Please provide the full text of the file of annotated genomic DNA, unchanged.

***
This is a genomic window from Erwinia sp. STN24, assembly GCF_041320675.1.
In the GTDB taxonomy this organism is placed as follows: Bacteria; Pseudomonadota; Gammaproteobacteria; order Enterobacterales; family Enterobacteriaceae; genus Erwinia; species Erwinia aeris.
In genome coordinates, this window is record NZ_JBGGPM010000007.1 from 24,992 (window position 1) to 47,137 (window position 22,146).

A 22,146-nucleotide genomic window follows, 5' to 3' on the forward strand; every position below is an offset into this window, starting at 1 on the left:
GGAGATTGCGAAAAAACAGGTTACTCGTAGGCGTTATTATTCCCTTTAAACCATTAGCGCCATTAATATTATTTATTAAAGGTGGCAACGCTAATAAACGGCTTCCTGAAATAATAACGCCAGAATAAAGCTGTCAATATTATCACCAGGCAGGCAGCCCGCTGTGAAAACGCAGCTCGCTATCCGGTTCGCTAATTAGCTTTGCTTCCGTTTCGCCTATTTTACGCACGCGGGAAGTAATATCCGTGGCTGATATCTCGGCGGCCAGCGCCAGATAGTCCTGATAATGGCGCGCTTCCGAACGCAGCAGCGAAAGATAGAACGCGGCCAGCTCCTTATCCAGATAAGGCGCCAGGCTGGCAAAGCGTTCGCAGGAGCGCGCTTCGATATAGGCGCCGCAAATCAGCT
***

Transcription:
This is a genomic window from Erwinia sp. STN24, assembly GCF_041320675.1.
In the GTDB taxonomy this organism is placed as follows: Bacteria; Pseudomonadota; Gammaproteobacteria; order Enterobacterales; family Enterobacteriaceae; genus Erwinia; species Erwinia aeris.
In genome coordinates, this window is record NZ_JBGGPM010000007.1 from 24,992 (window position 1) to 47,137 (window position 22,146).

A 22,146-nucleotide genomic window follows, 5' to 3' on the forward strand; every position below is an offset into this window, starting at 1 on the left:
GGAGATTGCGAAAAAACAGGTTACTCGTAGGCGTTATTATTCCCTTTAAACCATTAGCGCCATTAATATTATTTATTAAAGGTGGCAACGCTAATAAACGGCTTCCTGAAATAATAACGCCAGAATAAAGCTGTCAATATTATCACCAGGCAGGCAGCCCGCTGTGAAAACGCAGCTCGCTATCCGGTTCGCTAATTAGCTTTGCTTCCGTTTCGCCTATTTTACGCACGCGGGAAGTAATATCCGTGGCTGATATCTCGGCGGCCAGCGCCAGATAGTCCTGATAATGGCGCGCTTCCGAACGCAGCAGCGAAAGATAGAACGCGGCCAGCTCCTTATCCAGATAAGGCGCCAGGCTGGCAAAGCGTTCGCAGGAGCGCGCTTCGATATAGGCGCCGCAAATCAGCT